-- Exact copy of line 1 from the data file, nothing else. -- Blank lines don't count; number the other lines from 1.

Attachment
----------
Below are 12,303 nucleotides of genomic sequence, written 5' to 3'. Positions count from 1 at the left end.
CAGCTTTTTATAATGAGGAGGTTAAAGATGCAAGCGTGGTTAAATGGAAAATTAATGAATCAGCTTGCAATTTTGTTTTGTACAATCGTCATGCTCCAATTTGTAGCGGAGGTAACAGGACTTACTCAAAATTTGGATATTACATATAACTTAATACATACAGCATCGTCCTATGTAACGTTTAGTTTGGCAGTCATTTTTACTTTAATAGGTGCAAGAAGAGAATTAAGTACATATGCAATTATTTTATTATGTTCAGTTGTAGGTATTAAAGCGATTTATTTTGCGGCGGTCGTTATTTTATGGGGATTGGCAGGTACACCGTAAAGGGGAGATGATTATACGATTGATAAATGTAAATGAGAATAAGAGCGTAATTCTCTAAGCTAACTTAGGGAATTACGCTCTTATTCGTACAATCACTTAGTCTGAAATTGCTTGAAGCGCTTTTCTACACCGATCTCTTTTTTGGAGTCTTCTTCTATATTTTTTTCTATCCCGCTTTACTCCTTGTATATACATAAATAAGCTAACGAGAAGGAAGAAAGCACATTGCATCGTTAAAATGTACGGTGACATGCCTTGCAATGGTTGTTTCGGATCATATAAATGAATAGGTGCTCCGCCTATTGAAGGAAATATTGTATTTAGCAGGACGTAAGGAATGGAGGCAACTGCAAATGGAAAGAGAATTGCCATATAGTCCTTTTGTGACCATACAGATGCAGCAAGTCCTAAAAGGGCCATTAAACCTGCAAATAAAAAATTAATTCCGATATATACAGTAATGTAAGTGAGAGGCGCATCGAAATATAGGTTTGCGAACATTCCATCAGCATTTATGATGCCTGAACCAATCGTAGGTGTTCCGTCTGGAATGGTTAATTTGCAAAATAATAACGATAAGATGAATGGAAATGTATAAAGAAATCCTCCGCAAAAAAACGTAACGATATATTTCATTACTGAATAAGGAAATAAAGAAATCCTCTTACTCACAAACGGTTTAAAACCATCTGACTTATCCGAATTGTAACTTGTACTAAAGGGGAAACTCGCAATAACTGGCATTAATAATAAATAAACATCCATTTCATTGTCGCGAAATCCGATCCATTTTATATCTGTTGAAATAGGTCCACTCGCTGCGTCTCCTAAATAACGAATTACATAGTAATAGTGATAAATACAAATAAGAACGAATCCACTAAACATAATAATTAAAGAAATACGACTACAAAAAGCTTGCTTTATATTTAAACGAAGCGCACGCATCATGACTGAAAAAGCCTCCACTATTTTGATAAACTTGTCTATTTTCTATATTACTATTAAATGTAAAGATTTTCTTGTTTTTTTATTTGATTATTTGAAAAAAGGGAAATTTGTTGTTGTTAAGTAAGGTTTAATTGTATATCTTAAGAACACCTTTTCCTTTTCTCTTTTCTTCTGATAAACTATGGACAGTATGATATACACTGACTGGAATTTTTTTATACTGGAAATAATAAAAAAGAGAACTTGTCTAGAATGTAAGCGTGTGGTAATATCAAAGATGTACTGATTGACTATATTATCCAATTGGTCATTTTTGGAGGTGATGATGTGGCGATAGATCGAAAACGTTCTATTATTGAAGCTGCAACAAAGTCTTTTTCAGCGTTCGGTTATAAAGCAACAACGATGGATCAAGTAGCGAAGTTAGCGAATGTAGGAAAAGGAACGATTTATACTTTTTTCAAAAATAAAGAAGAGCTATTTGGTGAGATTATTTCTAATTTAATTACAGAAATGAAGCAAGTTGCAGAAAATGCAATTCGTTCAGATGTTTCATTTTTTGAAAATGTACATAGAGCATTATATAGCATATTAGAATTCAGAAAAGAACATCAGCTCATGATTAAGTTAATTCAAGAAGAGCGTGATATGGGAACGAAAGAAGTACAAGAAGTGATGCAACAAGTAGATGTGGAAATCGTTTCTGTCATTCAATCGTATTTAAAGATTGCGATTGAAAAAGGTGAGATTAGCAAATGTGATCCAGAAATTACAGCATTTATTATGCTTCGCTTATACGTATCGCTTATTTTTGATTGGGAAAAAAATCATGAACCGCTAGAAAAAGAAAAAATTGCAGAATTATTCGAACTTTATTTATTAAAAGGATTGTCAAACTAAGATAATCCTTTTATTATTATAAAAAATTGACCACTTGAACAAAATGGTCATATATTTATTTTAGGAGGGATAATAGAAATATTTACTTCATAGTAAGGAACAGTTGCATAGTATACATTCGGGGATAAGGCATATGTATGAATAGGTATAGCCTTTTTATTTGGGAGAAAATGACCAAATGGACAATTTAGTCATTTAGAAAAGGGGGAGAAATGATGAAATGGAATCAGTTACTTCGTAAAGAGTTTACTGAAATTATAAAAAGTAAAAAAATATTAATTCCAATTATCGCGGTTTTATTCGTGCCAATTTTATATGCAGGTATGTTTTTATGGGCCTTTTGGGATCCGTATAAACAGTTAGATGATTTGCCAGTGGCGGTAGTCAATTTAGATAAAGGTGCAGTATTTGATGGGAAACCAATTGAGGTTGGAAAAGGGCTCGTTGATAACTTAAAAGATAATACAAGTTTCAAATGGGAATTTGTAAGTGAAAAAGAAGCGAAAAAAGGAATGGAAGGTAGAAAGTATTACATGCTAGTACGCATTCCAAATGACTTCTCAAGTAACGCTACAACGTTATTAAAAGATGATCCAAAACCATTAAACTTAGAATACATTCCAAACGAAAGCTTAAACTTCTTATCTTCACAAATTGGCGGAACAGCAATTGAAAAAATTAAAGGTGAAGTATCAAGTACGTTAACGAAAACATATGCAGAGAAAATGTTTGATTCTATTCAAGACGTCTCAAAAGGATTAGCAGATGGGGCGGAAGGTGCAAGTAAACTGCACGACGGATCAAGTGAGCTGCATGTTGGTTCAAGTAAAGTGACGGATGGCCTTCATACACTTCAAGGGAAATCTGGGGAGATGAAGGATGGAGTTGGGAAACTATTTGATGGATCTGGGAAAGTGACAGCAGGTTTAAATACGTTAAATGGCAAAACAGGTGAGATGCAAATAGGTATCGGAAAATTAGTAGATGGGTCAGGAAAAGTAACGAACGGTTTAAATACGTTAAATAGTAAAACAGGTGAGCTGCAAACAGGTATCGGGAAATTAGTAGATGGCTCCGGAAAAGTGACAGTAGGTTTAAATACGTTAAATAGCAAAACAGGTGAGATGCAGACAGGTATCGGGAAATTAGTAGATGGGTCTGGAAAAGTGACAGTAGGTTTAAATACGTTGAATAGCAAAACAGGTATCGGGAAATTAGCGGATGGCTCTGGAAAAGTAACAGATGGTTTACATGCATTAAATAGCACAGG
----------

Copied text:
Below are 12,303 nucleotides of genomic sequence, written 5' to 3'. Positions count from 1 at the left end.